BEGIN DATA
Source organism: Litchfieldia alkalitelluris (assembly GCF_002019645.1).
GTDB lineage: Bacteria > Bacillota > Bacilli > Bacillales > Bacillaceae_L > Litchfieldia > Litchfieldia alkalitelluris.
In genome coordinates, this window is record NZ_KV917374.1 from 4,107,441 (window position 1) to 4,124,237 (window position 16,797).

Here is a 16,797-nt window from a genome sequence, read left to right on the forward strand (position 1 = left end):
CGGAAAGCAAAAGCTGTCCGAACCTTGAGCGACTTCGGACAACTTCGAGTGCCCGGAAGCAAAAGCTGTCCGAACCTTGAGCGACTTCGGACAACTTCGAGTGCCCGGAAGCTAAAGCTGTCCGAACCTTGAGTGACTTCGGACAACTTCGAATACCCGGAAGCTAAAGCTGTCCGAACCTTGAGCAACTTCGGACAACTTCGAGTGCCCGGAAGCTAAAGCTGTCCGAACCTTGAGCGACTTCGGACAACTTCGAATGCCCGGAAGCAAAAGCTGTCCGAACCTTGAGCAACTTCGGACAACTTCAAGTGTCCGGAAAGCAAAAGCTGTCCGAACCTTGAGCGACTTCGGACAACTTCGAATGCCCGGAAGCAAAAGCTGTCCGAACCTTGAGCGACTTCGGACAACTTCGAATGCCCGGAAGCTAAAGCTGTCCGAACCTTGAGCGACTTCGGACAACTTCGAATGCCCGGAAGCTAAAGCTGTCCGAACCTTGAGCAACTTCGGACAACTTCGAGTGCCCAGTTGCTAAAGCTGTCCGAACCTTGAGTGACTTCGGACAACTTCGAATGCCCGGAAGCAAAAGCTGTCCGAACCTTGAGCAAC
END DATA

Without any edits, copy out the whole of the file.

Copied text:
Source organism: Litchfieldia alkalitelluris (assembly GCF_002019645.1).
GTDB lineage: Bacteria > Bacillota > Bacilli > Bacillales > Bacillaceae_L > Litchfieldia > Litchfieldia alkalitelluris.
In genome coordinates, this window is record NZ_KV917374.1 from 4,107,441 (window position 1) to 4,124,237 (window position 16,797).

Here is a 16,797-nt window from a genome sequence, read left to right on the forward strand (position 1 = left end):
CGGAAAGCAAAAGCTGTCCGAACCTTGAGCGACTTCGGACAACTTCGAGTGCCCGGAAGCAAAAGCTGTCCGAACCTTGAGCGACTTCGGACAACTTCGAGTGCCCGGAAGCTAAAGCTGTCCGAACCTTGAGTGACTTCGGACAACTTCGAATACCCGGAAGCTAAAGCTGTCCGAACCTTGAGCAACTTCGGACAACTTCGAGTGCCCGGAAGCTAAAGCTGTCCGAACCTTGAGCGACTTCGGACAACTTCGAATGCCCGGAAGCAAAAGCTGTCCGAACCTTGAGCAACTTCGGACAACTTCAAGTGTCCGGAAAGCAAAAGCTGTCCGAACCTTGAGCGACTTCGGACAACTTCGAATGCCCGGAAGCAAAAGCTGTCCGAACCTTGAGCGACTTCGGACAACTTCGAATGCCCGGAAGCTAAAGCTGTCCGAACCTTGAGCGACTTCGGACAACTTCGAATGCCCGGAAGCTAAAGCTGTCCGAACCTTGAGCAACTTCGGACAACTTCGAGTGCCCAGTTGCTAAAGCTGTCCGAACCTTGAGTGACTTCGGACAACTTCGAATGCCCGGAAGCAAAAGCTGTCCGAACCTTGAGCAAC